Project Banggai

Brisbane aquarium cleaning and bespoke aquariums

What does a professional aquarist do for fun? He breeds aquarium fish of course. I am currently working with the Banggai Cardinal fish, pterapogon kauderni, my first attempt at raising marine fish.

The Banggai Cardinal comes from remote islands in Indonesia and is only found in a couple of isolated locations. Massive demand for the aquarium trade and unscrupulous dealers means that overfishing is already putting wild stocks at risk. ¬†Unfortunately the Indonesian trade in marine ornamental fish doesn’t have a great reputation and experiences heavy losses through the supply chain before the fish are even exported. There have been calls to give the species CITES protection to safeguard the wild population, but so far these have been ignored.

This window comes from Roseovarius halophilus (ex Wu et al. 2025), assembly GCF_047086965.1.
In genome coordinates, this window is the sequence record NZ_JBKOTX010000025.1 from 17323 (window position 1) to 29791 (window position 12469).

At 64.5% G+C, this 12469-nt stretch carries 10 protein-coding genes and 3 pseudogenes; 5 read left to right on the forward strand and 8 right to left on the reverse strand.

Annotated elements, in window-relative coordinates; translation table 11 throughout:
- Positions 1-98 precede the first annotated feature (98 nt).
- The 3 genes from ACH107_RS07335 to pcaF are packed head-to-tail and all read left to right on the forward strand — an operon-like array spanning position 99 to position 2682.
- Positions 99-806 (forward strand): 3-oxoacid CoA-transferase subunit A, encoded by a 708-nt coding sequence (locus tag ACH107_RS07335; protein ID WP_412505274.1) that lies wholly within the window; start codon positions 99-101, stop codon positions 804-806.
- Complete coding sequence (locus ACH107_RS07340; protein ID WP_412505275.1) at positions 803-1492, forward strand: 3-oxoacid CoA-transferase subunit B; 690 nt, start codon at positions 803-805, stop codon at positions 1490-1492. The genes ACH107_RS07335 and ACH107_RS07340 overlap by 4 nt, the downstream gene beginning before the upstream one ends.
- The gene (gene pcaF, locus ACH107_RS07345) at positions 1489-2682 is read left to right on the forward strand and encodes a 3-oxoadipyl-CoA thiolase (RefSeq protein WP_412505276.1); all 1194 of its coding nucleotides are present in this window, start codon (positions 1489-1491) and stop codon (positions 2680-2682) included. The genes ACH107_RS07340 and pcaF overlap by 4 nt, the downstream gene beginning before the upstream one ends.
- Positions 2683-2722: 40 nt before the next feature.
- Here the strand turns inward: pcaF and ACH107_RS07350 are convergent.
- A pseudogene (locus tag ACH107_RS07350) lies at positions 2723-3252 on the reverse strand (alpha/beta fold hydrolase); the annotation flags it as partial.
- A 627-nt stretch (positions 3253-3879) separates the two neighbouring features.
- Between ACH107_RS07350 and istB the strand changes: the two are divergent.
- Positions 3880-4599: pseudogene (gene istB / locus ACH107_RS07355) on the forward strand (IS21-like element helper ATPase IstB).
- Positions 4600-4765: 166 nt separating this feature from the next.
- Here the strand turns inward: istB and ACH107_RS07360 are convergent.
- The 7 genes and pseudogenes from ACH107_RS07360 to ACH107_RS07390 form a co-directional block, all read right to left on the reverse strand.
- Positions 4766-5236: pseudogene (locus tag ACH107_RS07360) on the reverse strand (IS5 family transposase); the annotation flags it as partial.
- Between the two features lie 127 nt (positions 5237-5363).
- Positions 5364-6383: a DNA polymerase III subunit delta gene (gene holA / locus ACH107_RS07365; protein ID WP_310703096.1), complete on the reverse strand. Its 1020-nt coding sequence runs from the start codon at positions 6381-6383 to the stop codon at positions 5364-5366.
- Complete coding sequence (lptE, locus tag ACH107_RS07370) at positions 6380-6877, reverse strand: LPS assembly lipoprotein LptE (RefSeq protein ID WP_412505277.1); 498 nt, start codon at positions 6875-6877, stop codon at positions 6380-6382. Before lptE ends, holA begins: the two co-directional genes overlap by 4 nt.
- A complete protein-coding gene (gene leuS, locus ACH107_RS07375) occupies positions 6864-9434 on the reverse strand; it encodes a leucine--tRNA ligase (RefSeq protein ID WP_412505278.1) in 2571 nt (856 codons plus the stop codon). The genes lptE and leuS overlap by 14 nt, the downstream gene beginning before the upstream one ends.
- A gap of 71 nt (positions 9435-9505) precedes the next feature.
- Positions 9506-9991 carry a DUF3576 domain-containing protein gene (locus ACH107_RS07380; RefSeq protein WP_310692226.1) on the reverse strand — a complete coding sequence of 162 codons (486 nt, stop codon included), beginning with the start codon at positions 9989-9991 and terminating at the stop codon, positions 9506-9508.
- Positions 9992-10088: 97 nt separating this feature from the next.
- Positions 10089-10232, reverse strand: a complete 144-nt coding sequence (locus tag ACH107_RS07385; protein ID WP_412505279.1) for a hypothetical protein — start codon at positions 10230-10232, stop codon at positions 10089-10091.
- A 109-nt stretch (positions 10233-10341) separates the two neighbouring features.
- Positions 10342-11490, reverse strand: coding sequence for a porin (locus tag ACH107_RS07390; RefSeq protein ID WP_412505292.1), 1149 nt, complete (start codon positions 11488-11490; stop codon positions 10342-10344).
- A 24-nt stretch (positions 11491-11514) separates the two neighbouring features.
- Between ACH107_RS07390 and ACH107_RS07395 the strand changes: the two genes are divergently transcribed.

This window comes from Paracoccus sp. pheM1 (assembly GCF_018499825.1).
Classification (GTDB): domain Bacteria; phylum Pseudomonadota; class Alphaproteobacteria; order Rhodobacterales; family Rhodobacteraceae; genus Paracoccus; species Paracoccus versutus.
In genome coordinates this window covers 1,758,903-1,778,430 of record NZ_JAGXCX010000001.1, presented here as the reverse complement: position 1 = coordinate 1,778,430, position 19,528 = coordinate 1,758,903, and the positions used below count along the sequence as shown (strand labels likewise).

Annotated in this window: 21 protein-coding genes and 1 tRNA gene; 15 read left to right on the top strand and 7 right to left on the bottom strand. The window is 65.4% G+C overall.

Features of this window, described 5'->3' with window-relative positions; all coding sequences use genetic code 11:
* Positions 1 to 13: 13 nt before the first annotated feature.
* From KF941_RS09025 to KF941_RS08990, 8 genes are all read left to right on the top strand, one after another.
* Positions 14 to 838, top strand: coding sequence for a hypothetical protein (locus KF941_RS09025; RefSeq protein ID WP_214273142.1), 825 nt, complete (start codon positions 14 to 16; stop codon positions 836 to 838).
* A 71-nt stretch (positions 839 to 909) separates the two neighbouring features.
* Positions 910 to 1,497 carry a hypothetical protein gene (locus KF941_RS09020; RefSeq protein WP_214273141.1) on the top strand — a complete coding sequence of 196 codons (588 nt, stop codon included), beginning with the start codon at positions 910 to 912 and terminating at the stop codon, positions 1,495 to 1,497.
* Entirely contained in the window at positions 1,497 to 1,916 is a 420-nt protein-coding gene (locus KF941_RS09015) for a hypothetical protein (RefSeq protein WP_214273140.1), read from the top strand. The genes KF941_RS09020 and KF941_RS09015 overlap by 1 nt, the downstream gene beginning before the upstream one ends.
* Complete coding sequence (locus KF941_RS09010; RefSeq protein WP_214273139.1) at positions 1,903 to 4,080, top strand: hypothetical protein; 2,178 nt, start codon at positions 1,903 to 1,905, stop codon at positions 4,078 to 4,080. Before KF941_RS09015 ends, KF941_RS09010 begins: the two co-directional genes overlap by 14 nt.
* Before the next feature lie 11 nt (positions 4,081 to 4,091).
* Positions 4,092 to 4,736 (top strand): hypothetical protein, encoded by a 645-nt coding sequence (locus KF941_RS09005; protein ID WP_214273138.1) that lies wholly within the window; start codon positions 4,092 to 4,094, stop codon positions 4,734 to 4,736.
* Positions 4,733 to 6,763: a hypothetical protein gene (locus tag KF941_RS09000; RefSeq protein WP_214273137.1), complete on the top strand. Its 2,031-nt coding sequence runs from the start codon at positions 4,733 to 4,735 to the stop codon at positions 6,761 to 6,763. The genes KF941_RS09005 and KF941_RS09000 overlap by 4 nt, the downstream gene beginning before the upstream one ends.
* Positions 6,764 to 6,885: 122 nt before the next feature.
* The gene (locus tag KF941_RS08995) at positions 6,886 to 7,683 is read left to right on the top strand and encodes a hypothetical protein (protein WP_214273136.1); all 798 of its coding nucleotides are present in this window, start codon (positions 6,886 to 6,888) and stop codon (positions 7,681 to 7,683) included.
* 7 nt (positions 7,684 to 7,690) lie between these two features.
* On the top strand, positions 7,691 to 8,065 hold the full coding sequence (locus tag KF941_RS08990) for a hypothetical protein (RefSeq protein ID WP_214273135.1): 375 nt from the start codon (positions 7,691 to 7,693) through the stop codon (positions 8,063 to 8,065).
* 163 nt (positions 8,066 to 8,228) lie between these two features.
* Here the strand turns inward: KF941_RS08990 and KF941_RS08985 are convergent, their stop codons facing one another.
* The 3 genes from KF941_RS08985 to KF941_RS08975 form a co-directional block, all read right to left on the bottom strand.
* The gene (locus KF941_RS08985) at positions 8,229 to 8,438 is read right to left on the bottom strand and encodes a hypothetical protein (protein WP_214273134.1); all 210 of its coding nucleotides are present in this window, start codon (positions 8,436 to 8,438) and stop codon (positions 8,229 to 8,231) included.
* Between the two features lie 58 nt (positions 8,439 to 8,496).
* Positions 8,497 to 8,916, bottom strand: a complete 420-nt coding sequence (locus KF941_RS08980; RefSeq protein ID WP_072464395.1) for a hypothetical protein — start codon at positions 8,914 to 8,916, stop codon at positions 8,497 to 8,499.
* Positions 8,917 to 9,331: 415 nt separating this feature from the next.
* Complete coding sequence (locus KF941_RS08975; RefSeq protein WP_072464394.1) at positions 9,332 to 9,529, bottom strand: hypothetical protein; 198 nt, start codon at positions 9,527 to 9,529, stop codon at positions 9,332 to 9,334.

Australia doesn’t allow the importation of captive bred marine fish due to potential disease risk, and there is no commercial breeding being done here. This means virtually every Banggai Cardinal you see in Australia was caught in the wild.

I started the breeding project in part as a conservation effort and to ensure that these magnificent fish are available to the hobby if (hopefully when) the trade in wild caught fish is shut down. I acquired my first broodstock in mid 2016 and keep them in permanent quarantine. This means they are kept separate from all other fish and every effort is made to ensure that no disease can be transferred into the breeders, so the fish I breed are free of disease that wild caught fish often harbour. My double garage is wall to wall aquariums holding around 4000 litres of seawater.

The Banggai Cardinal is unique among marine fish. The male takes the eggs into his mouth and incubates them for around one month, eventually releasing a few dozen tiny fish that look just like the adults. Most marine fish have a planktonic larval stage, which the Banggai completely skips. In the wild they are usually found living in large shoals on the coral reef or hiding among the spines of sea urchins. A couple of Banggais make a peaceful addition to most marine aquariums.